Bladder Control Issues
by Dr. Mo Lerner

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There is a bodily function whose mere mention provokes such angst and embarrassment that most fat people avoid referring to it in discussions about their health. Although many difficulties can arise in this area, especially for super sized folk, most doctors never even ask about it. And so, as with many other issues, fat people mostly try to cope on their own with problems in the genito-urinary system.

In the last issue of Dimensions I discussed the diagnostic value of urine: how many disorders can be elucidated by just examining this waste fluid. Subsequently, I have received requests to further discuss urinary tract problems, especially those prevalent in large people. Let us begin with childhood problems.

As we grow out of the diaper stage we learn to hold back until a socially acceptable opportunity to void presents itself. Most kids achieve bladder control by age four or five. No one is sure why enuresis (bedwetting) occurs, but some researchers believe that each of us has a unique maturation clock which progresses at its own pace. As a rule, seven percent of seven-year-olds gain control at a later than usual age. Three quarters of these have another close family member with a similar history. Lest your children succumb to low self esteem, remind them of another fact: former enuretics often mature earlier than their peers when they reach their teen years. The reason for this apparent paradox remains unclear.

A fat child would be no more prone to enuresis than a thin one, except where the abdomen is so large that constant pressure is put on the bladder, or the child is a diabetic. In the case of diabetes, sugar cannot be used properly and flows freely throughout the body, acting as a kind of sponge and sucking fluids out through the bladder. Thus, diabetic kids urinate more often than normal and often just can't keep up with going to the bathroom several times at night. (There usually are other symptoms as well, such as excessive thirst.) But in most cases, fat or thin, enuretic kids are physically and emotionally healthy.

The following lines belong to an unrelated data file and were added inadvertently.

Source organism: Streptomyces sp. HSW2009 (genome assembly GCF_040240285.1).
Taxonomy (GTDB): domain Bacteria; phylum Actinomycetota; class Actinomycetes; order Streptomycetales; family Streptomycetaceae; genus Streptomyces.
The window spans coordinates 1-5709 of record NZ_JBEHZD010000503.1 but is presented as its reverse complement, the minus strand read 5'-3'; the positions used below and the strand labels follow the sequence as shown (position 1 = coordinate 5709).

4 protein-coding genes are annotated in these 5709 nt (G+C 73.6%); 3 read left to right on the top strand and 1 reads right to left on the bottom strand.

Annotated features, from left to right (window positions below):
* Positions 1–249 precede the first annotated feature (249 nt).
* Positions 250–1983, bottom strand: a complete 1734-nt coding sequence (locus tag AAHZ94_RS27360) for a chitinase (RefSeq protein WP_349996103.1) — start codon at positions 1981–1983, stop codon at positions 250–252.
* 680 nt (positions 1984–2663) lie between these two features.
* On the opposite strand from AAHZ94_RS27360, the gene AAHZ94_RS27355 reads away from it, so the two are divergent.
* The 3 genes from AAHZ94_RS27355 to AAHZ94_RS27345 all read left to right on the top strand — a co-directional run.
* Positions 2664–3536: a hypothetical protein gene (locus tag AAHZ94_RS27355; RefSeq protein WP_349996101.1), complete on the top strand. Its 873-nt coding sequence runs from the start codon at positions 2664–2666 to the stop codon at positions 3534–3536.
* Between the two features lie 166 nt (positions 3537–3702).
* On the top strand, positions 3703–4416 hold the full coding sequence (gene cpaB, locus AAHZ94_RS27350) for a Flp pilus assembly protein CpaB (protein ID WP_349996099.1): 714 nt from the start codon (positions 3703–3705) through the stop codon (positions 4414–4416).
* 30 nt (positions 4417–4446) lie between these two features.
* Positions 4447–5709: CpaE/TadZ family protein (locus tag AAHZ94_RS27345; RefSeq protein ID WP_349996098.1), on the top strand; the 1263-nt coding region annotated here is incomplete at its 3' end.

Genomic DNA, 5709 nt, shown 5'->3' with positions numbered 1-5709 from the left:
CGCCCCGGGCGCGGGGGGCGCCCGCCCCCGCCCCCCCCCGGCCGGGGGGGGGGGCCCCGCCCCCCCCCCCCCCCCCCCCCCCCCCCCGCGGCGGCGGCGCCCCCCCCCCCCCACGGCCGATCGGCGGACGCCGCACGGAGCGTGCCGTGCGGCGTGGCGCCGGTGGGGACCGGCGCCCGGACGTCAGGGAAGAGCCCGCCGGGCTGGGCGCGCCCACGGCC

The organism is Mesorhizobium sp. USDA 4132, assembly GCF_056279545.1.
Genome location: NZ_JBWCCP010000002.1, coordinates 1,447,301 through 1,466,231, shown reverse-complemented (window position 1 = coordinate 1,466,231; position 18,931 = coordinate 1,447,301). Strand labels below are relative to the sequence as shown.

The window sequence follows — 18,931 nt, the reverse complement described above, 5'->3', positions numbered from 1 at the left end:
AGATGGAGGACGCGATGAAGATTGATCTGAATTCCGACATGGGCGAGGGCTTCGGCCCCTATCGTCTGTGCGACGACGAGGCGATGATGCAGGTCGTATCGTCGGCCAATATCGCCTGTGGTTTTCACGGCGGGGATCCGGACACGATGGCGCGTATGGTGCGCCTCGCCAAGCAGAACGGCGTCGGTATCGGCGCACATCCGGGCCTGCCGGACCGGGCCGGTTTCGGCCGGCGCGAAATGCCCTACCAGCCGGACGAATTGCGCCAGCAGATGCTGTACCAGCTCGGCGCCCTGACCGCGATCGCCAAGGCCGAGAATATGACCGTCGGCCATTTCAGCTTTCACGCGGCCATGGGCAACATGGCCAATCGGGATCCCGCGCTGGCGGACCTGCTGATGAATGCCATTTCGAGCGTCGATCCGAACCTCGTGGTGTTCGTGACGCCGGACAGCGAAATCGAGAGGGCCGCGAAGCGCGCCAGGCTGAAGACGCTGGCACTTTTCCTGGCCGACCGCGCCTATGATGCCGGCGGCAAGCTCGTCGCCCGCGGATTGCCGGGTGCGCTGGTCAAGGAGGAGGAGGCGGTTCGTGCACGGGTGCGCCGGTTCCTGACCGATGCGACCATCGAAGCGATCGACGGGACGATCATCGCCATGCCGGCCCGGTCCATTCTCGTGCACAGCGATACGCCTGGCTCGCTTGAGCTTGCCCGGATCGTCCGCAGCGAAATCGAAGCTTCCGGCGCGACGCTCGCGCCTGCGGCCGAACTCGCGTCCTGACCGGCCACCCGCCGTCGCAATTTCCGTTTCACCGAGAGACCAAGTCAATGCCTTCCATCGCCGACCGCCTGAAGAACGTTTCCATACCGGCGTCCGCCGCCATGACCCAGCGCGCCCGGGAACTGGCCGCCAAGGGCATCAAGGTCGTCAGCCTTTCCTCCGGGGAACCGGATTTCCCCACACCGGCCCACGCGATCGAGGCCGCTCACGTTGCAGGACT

There are many so-called "treatments" on the market, such as herbs, vitamins, and special diets. Most are unsuccessful. Fluid restriction is a waste of time, and nightly "wake-ups" are equally flawed. The good news is that regardless of treatment, most cases resolve themselves by the teen years.

Enuresis is most commonly associated with children, but it certainly isn't restricted to this age group. Uncontrollable leakage of urine, or incontinence, affects a significant portion of the adult population. Three quarters of sufferers are senior citizens, and most of these are women. Younger women may also experience incontinence, sometimes as a result of multiple pregnancies. In some women who either have had many children or surgeries to the pelvic area, the bladder's neck (a sort of faucet) becomes weak or droopy, and sudden stress (such as laughing, or straining when constipated) causes leakage.

Women of size also may have the added disadvantage of increased pressure on the bladder and/or diabetes. Super size adults often find difficulty in wiping themselves or attending to personal hygiene. They often tell me they are ashamed to have a doctor examine them because of this. I then remind my patients that doctors and nurses are used to quite an array of odors and bodily substances, and this should never stop them from discussing their worries directly.